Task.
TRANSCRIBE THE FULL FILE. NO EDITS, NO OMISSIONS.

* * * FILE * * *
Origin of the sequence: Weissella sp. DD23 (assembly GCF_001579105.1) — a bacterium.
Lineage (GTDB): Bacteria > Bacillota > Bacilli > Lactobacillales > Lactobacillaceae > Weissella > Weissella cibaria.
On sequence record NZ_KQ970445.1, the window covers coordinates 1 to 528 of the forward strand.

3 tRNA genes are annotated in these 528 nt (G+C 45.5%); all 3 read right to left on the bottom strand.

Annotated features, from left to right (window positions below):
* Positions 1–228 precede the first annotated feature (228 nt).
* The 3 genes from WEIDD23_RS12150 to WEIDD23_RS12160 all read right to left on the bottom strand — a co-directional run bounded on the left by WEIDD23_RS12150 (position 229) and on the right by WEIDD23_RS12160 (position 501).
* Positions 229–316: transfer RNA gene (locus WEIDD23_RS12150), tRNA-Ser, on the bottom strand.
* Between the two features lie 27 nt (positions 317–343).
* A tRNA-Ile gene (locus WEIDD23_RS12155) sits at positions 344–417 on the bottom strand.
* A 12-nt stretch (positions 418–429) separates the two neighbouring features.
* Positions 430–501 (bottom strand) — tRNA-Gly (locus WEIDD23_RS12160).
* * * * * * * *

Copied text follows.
Origin of the sequence: Weissella sp. DD23 (assembly GCF_001579105.1) — a bacterium.
Lineage (GTDB): Bacteria > Bacillota > Bacilli > Lactobacillales > Lactobacillaceae > Weissella > Weissella cibaria.
On sequence record NZ_KQ970445.1, the window covers coordinates 1 to 528 of the forward strand.

3 tRNA genes are annotated in these 528 nt (G+C 45.5%); all 3 read right to left on the bottom strand.

Annotated features, from left to right (window positions below):
* Positions 1–228 precede the first annotated feature (228 nt).
* The 3 genes from WEIDD23_RS12150 to WEIDD23_RS12160 all read right to left on the bottom strand — a co-directional run bounded on the left by WEIDD23_RS12150 (position 229) and on the right by WEIDD23_RS12160 (position 501).
* Positions 229–316: transfer RNA gene (locus WEIDD23_RS12150), tRNA-Ser, on the bottom strand.
* Between the two features lie 27 nt (positions 317–343).
* A tRNA-Ile gene (locus WEIDD23_RS12155) sits at positions 344–417 on the bottom strand.
* A 12-nt stretch (positions 418–429) separates the two neighbouring features.
* Positions 430–501 (bottom strand) — tRNA-Gly (locus WEIDD23_RS12160).